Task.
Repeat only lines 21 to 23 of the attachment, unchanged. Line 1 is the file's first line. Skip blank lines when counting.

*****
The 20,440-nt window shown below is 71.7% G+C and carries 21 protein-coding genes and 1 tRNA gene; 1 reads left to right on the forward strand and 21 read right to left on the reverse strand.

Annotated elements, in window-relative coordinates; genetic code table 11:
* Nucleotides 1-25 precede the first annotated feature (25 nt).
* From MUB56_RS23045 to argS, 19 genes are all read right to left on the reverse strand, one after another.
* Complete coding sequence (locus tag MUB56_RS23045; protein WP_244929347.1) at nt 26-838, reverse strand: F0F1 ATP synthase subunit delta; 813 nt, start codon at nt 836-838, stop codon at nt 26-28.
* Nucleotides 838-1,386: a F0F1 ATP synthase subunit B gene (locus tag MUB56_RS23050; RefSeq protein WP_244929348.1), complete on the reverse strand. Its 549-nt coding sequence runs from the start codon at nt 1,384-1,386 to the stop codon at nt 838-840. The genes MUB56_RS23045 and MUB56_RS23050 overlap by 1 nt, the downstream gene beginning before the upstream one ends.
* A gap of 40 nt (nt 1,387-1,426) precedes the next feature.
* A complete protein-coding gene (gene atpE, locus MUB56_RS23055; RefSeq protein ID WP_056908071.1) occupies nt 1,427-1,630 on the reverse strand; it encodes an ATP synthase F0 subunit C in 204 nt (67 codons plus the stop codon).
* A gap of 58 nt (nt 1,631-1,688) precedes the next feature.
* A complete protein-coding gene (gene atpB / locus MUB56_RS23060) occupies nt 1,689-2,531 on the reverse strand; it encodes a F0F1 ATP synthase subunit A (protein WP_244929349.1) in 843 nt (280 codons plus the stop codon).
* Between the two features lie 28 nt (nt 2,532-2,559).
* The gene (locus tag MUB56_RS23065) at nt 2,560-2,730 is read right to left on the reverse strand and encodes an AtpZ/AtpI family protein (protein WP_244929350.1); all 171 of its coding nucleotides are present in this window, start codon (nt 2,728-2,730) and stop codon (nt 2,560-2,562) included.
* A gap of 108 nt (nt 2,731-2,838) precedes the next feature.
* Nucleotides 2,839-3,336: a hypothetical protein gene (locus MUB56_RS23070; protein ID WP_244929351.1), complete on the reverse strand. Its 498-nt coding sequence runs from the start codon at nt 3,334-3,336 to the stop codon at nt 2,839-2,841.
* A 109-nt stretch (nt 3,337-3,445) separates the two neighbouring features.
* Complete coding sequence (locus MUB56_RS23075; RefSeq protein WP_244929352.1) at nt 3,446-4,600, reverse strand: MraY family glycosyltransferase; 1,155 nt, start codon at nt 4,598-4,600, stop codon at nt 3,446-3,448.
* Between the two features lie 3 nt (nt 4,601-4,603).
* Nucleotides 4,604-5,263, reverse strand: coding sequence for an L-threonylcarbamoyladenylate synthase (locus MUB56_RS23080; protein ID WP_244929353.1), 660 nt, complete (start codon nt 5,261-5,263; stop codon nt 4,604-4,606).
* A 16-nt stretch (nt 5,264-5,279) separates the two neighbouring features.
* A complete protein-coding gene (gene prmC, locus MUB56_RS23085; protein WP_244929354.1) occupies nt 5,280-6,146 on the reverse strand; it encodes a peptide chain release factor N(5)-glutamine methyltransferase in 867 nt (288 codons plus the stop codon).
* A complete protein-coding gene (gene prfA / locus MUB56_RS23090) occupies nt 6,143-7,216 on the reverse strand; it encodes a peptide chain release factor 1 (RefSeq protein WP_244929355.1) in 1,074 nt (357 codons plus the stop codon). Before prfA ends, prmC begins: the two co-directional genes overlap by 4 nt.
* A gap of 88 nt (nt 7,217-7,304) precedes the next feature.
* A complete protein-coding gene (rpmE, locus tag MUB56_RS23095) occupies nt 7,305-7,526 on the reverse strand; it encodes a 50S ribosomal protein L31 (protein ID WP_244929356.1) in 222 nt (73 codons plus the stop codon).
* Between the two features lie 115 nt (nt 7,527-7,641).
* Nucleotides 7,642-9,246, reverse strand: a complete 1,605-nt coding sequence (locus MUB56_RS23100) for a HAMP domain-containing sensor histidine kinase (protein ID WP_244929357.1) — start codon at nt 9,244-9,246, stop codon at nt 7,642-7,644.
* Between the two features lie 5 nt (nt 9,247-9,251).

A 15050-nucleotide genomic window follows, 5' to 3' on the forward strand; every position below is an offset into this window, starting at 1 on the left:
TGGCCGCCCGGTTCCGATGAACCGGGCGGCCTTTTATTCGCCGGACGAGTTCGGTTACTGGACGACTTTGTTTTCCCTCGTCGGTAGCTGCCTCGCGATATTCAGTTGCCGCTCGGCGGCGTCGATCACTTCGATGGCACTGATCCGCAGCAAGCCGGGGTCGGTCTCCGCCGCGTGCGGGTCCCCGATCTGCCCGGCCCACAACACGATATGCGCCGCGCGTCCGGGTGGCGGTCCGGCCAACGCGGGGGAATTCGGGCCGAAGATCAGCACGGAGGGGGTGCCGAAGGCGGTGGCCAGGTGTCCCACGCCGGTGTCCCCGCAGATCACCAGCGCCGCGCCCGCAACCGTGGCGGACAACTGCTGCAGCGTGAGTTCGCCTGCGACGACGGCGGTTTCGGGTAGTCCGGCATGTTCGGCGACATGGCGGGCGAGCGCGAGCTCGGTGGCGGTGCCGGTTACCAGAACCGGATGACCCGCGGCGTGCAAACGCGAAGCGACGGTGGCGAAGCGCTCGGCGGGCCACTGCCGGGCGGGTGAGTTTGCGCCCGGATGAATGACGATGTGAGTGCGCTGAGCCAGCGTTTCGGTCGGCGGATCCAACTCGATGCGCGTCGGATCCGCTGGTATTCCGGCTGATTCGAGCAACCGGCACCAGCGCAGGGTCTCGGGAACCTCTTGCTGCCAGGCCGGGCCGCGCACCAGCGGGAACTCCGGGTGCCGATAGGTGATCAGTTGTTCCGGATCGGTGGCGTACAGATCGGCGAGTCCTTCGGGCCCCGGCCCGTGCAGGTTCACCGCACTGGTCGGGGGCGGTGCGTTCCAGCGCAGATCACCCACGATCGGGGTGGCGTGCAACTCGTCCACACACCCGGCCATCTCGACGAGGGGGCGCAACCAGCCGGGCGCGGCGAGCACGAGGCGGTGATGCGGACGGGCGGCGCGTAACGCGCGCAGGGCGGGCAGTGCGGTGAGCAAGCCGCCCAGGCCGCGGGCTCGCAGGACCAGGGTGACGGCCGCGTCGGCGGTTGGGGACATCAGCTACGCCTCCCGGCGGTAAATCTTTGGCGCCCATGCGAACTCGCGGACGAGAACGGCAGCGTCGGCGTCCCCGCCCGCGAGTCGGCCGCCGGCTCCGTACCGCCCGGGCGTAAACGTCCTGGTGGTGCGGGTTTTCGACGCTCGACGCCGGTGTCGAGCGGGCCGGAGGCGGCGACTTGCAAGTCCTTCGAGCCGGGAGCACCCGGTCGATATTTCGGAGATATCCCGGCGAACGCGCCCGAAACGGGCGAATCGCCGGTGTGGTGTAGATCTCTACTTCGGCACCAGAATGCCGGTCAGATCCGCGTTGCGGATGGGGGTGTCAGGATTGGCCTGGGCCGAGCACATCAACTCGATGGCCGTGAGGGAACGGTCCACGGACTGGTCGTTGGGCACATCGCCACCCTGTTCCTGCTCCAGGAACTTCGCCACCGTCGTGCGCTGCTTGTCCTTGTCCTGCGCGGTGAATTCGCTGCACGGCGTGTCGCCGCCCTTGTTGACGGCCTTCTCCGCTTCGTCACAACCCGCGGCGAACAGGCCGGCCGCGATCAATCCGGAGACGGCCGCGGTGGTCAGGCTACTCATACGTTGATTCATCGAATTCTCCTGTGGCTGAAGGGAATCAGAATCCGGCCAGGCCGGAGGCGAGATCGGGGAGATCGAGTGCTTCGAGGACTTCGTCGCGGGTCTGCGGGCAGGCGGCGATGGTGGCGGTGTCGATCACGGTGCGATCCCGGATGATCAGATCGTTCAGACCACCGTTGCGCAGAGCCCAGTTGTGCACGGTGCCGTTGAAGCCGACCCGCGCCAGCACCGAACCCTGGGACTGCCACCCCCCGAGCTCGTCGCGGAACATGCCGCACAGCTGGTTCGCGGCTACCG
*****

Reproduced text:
* A complete protein-coding gene (gene prfA / locus MUB56_RS23090) occupies nt 6,143-7,216 on the reverse strand; it encodes a peptide chain release factor 1 (RefSeq protein WP_244929355.1) in 1,074 nt (357 codons plus the stop codon). Before prfA ends, prmC begins: the two co-directional genes overlap by 4 nt.
* A gap of 88 nt (nt 7,217-7,304) precedes the next feature.
* A complete protein-coding gene (rpmE, locus tag MUB56_RS23095) occupies nt 7,305-7,526 on the reverse strand; it encodes a 50S ribosomal protein L31 (protein ID WP_244929356.1) in 222 nt (73 codons plus the stop codon).